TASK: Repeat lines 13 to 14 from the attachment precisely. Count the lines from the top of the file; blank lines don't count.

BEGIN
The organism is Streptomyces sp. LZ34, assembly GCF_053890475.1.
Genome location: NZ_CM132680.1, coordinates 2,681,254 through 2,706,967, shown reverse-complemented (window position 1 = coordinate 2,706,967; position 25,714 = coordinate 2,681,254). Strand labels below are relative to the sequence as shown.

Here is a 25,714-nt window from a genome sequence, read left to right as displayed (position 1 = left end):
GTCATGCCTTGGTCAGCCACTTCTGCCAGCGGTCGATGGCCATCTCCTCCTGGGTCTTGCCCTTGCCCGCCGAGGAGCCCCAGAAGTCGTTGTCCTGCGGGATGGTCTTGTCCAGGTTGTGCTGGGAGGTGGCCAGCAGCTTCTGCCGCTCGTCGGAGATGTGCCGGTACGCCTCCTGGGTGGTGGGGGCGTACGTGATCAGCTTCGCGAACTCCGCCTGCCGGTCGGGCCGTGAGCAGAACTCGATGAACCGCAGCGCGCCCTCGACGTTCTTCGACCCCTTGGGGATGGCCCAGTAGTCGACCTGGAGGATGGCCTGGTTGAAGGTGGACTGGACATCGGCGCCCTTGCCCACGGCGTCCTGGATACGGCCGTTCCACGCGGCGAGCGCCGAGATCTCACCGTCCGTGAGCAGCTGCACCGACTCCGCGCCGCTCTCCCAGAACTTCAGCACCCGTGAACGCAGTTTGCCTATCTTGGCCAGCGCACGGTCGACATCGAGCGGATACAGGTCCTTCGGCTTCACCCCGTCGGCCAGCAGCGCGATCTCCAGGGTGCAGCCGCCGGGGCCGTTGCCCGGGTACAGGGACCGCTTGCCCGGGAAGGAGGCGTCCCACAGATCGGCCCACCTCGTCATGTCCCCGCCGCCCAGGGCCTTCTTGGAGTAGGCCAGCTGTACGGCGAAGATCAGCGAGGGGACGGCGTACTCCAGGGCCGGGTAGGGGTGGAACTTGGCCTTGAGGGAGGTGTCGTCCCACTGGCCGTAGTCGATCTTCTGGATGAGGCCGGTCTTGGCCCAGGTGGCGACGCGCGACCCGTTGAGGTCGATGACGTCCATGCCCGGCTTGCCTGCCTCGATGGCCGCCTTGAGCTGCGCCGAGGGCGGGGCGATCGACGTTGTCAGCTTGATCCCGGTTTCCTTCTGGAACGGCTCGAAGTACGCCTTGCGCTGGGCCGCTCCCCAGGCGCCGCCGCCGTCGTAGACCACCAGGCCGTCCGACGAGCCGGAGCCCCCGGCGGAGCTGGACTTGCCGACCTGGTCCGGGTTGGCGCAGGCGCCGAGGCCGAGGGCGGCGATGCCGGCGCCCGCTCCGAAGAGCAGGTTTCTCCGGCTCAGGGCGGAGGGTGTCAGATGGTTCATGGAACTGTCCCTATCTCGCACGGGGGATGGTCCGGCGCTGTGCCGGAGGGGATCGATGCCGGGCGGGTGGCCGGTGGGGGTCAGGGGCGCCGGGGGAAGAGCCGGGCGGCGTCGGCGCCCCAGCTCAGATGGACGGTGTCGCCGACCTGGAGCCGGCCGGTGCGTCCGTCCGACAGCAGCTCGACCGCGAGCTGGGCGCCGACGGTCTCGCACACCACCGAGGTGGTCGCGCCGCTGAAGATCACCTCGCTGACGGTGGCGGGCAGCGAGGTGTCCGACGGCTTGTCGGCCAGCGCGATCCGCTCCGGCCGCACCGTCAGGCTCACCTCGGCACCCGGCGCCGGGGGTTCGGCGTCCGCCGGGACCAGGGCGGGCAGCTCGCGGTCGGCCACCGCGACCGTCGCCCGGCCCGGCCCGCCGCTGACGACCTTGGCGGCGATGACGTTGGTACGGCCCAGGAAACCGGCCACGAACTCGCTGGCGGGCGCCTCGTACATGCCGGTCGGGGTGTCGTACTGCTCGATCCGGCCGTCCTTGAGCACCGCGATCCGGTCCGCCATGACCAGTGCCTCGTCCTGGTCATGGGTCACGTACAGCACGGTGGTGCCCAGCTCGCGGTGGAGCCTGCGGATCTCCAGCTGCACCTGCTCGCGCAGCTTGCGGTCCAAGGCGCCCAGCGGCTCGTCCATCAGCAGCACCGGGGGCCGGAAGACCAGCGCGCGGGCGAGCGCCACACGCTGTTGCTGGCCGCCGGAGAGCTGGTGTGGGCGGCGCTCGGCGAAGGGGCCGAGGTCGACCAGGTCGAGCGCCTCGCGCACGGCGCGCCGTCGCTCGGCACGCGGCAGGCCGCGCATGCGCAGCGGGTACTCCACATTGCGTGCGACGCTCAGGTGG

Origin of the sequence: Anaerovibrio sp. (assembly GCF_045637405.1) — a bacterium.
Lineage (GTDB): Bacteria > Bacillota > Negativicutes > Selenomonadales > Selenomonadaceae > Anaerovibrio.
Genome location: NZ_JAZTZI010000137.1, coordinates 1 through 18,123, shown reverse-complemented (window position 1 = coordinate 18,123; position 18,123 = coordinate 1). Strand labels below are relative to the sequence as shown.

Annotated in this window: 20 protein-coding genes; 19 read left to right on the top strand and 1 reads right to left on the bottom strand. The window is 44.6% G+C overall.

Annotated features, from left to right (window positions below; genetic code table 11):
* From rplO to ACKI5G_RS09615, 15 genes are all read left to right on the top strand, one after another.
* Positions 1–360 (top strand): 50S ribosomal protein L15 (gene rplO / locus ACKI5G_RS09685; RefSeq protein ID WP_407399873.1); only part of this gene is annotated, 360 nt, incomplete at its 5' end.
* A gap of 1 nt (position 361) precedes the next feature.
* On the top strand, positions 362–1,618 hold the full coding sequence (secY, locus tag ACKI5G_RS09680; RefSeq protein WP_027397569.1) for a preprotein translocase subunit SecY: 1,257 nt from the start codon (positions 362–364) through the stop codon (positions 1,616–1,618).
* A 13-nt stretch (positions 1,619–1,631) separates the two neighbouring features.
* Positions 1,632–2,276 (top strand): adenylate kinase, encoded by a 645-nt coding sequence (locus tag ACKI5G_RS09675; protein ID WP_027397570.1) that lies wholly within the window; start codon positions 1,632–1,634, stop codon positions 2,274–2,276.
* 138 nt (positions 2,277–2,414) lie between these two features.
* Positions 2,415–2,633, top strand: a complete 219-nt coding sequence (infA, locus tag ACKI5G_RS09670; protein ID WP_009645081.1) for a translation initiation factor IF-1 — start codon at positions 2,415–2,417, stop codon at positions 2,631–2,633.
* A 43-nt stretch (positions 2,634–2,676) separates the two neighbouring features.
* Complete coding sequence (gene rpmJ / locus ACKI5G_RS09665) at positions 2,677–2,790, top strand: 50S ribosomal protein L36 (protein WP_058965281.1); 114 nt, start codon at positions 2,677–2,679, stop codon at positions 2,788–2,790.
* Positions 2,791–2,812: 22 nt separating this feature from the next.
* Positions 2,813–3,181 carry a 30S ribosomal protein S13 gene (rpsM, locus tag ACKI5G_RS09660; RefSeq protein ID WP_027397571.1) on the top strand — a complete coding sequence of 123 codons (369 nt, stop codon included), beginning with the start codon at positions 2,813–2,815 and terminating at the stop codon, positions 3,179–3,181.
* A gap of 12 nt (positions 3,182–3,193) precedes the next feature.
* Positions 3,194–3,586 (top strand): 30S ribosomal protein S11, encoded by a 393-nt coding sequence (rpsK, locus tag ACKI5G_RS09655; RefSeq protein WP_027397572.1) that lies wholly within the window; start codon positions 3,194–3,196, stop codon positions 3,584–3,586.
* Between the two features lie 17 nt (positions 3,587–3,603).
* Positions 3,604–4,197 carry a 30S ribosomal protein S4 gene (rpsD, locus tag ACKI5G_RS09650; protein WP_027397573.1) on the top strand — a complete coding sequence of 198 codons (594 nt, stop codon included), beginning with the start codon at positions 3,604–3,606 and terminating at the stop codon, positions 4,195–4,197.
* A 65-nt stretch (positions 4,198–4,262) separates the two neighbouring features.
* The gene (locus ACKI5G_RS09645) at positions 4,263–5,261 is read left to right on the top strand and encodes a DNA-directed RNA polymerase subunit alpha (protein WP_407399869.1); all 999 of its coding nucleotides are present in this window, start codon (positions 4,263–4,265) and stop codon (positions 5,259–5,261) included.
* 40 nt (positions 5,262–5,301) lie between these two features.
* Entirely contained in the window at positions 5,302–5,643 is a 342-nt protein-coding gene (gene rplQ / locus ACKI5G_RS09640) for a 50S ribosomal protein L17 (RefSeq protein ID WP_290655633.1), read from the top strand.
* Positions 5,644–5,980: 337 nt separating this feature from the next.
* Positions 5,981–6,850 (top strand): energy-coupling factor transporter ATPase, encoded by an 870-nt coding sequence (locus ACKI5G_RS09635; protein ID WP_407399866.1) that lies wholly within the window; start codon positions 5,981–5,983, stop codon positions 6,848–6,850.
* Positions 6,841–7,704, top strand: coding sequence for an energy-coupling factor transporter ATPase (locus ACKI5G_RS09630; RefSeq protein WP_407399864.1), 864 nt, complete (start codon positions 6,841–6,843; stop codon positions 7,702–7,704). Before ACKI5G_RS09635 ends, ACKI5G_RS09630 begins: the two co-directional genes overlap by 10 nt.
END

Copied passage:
* On the top strand, positions 362–1,618 hold the full coding sequence (secY, locus tag ACKI5G_RS09680; RefSeq protein WP_027397569.1) for a preprotein translocase subunit SecY: 1,257 nt from the start codon (positions 362–364) through the stop codon (positions 1,616–1,618).
* A 13-nt stretch (positions 1,619–1,631) separates the two neighbouring features.